Job Search Skills

What is an Employment Network (EN)

An EN is an organization or group of organizations that has been deemed qualified to provide or coordinate the provision of vocational rehabilitation and other types of employment-related services and supports to assist Social Security beneficiaries with disabilities to enter, maintain and advance in employment.

Organizations must apply to become ENs and specify the geographic area where they will provide services (county, multi-county, statewide, multi-state, or national). Once approved by Social Security, an organization must sign a Blanket Purchase Agreement (BPA) before it can operate as an EN. ENs can be for-profit and non-profit organizations and service providers, state and local government agencies, or a group of providers working together as a single EN.

State Workforce agencies, Workforce Investment Boards, and American Job Centers (formerly called One-Stop Career Centers) automatically qualify to become ENs, as do American Indian Tribal Projects funded under Section 121 of the Rehabilitation Act of 1973, as amended. State Vocational Rehabilitation agencies may participate as an EN or under the traditional cost reimbursement system on a case-by-case basis.

What is On-the-job Training?

Training by an employer that is provided to a paid participant while

  1. Engaged in productive work in a job that:
  2. Provides knowledge or skills essential to the full and adequate performance of job;
  3. Provides reimbursement to the employer of up to 50 percent of the wage rate of the participant, for the extraordinary costs of providing the training and the additional supervision related to the training;
  4. Is limited in duration as appropriate to the occupation for which the participant is being trained; taking into account the content of the training, the prior work experience of the participant, and the service strategy of the participant, as appropriate.

What is an Objective Assessment?

Objective (comprehensive) assessment is a client-centered diagnostic approach to evaluating the needs of a participant without regard to services or training programs already available. It is an independent, comprehensive evaluation of an individual designed to identify information vital to the design of an individual service strategy or Individual Employment Plan. Objective assessment is an ongoing process and should not be viewed as a onetime event. It should be a multi-faceted approach that includes a full array of options including items such as structured interviews, paper and pencil tests, performance test, behavioral observation, interest inventories career guidance instruments, aptitude tests, and basic skill tests. As an ongoing process, it must be revisited regularly and amended, as appropriate, when additional needs are identified or goals achieved.

What Are Occupational Skills Goals?

Occupational Skills goals are measurable increase in primary occupational skill, that encompass the proficiency to perform actual tasks and technical functions required by certain occupational fields at entry, intermediate or advanced levels. Secondary occupational skills entail familiarity with and use of set-up procedures, safety measures, work-related terminology, record keeping and paperwork formats, tools, equipment and materials, and breakdown and clean-up routines.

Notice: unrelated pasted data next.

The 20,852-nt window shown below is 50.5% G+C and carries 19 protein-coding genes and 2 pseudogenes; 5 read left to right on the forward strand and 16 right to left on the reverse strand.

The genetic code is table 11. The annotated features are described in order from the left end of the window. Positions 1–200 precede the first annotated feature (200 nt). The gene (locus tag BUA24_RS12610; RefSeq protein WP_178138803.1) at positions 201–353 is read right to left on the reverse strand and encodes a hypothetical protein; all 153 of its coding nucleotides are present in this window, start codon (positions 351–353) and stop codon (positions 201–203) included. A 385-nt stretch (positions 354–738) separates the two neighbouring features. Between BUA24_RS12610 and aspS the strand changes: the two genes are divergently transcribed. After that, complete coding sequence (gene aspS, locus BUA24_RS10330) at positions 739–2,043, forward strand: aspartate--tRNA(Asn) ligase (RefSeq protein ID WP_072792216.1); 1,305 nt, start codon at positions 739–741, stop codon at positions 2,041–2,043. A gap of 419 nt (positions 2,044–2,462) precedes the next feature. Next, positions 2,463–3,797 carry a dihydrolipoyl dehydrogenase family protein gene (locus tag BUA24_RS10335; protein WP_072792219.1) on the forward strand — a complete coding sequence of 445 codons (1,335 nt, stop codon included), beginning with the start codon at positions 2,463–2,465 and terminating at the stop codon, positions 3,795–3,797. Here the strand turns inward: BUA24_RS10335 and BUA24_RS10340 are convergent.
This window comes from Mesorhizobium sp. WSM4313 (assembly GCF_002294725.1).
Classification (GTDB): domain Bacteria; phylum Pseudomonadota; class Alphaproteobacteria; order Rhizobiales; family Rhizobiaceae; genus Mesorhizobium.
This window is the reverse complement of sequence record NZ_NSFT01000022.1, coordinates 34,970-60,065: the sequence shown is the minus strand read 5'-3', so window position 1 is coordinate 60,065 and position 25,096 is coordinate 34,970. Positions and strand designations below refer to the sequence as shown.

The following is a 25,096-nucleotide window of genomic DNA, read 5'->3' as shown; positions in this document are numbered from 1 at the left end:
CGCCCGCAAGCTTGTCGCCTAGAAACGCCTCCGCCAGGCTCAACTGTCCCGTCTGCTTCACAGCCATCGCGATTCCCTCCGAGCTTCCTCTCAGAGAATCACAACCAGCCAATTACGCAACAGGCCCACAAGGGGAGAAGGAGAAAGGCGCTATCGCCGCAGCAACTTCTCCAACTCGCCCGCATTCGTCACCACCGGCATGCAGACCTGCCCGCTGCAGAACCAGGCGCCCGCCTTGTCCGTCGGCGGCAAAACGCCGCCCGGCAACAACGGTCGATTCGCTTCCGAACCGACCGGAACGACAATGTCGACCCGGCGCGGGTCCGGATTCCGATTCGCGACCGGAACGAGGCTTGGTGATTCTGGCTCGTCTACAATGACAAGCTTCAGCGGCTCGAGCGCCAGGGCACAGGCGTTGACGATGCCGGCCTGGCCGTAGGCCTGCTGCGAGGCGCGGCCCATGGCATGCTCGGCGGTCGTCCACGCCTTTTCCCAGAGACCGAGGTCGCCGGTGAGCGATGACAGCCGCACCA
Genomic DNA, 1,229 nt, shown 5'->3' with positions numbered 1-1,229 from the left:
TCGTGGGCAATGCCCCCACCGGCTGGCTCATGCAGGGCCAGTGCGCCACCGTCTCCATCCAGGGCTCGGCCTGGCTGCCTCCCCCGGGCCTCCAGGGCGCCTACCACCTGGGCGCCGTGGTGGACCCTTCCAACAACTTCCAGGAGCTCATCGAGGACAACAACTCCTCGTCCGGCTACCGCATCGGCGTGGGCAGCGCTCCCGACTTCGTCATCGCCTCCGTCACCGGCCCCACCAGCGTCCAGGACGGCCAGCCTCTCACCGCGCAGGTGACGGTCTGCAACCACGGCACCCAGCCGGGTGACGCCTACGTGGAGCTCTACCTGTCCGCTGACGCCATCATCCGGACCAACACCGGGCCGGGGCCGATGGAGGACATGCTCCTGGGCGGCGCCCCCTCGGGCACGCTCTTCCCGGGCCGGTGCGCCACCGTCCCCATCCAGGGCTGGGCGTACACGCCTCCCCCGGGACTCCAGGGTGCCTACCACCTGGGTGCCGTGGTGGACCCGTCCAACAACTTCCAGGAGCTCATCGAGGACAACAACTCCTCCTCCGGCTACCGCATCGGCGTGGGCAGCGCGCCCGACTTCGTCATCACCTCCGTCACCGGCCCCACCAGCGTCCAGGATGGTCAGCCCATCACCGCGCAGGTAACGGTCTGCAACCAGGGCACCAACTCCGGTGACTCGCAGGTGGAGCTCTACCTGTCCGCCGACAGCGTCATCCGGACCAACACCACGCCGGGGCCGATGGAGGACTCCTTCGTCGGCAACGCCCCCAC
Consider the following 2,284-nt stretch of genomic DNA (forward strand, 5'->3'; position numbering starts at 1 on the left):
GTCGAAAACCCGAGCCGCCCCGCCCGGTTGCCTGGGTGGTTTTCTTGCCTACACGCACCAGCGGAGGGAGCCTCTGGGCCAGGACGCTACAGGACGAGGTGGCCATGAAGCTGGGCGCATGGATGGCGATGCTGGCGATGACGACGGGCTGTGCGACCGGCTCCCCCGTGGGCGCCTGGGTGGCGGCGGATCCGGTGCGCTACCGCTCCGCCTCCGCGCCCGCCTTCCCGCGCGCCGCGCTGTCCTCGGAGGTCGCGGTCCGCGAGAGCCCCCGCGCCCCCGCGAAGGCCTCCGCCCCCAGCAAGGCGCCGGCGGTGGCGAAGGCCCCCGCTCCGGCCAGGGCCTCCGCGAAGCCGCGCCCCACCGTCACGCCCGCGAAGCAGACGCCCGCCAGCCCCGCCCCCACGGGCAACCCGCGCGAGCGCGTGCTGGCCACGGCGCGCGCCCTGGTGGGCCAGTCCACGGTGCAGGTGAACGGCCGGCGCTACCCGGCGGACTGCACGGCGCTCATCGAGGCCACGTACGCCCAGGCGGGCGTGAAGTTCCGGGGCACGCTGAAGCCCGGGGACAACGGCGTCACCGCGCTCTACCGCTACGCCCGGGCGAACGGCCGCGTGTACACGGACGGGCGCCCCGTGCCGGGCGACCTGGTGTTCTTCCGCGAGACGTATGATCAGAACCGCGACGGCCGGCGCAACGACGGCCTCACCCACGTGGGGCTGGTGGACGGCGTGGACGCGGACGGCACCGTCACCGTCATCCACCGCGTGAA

How to Determine If A Client is A Dislocated Worker ?

An individual who:

(A). (i) has been terminated or laid off from their job, or who received a notice of termination or layoff, from their employer;* (ii)(I) is eligible for or has exhausted their unemployment payments; or (II) has been employed for a duration sufficient to demonstrate, to the appropriate entity at a one-stop center referred to in section 134(c), attachment to the workforce, but can not get unemployment compensation because of low earnings or having done work for an employer not covered under a State unemployment compensation law; and (iii) is unlikely to return to a previous industry or occupation;**

(B) (i) has been terminated or laid off, or has received a notice of termination or layoff, from employment as a result of any permanent closure of, or any substantial layoff at, a plant, facility or enterprise; (ii) is employed at a facility which the employer has made a general announcement that such facility will close within 180 days; or (iii) for purpose of eligibility to receive services other than training services described in section 134(d)(4), intensive services described in section 134(d)(3) or supportive services, is employed at a facility at which the employer has made a general announcement that such facility will close;

(C) was self-employed (including employment as a farmer, rancher, or a fisherman) but is unemployed as a result of general economic conditions in the community in which the individual resides or because of natural disasters; or

(D) is a displaced homemaker. (WIA Section 101(9)) * Separating military service members (non-retiree) and military spouses may be enrolled for services as dislocated workers if they meet the definitions set forth in TEGL 22-04 Section 4. Recently separated veterans and transitioning service members are considered to have received a notice of termination or layoff from their employer (DD-214) per part (A)(i) of this definition.

What Are Barriers to Employment?

Barriers to employment are conditions that may make employment difficult for certain individuals. Individuals with such barriers may include: single parents, displaced homemakers, youth, public assistance recipients, older workers, substance abusers, teenage parents, veterans, ethnic minorities, and those with limited English speaking ability or a criminal record or with a lack of education, work experience, credentials, transportation or child care arrangements.

Some examples of schools include:

  • Alternative high schools
  • specialty boarding schools
  • residential treatment centers for substance abuse
  • behavior modification centers
  • wilderness treatment schools
  • juvenile boot camp school

The goal of an alternative school should be to:

  1. Facilitate academic growth through career exploration and cross-curricular activities within a diverse learning community;
  2. Encourage students to attend by choice;
  3. Be responsive to unmet local needs; and
  4. Ensure the student body reflects the racial and socio-economic mix of the community.

What are Alternative Education programs?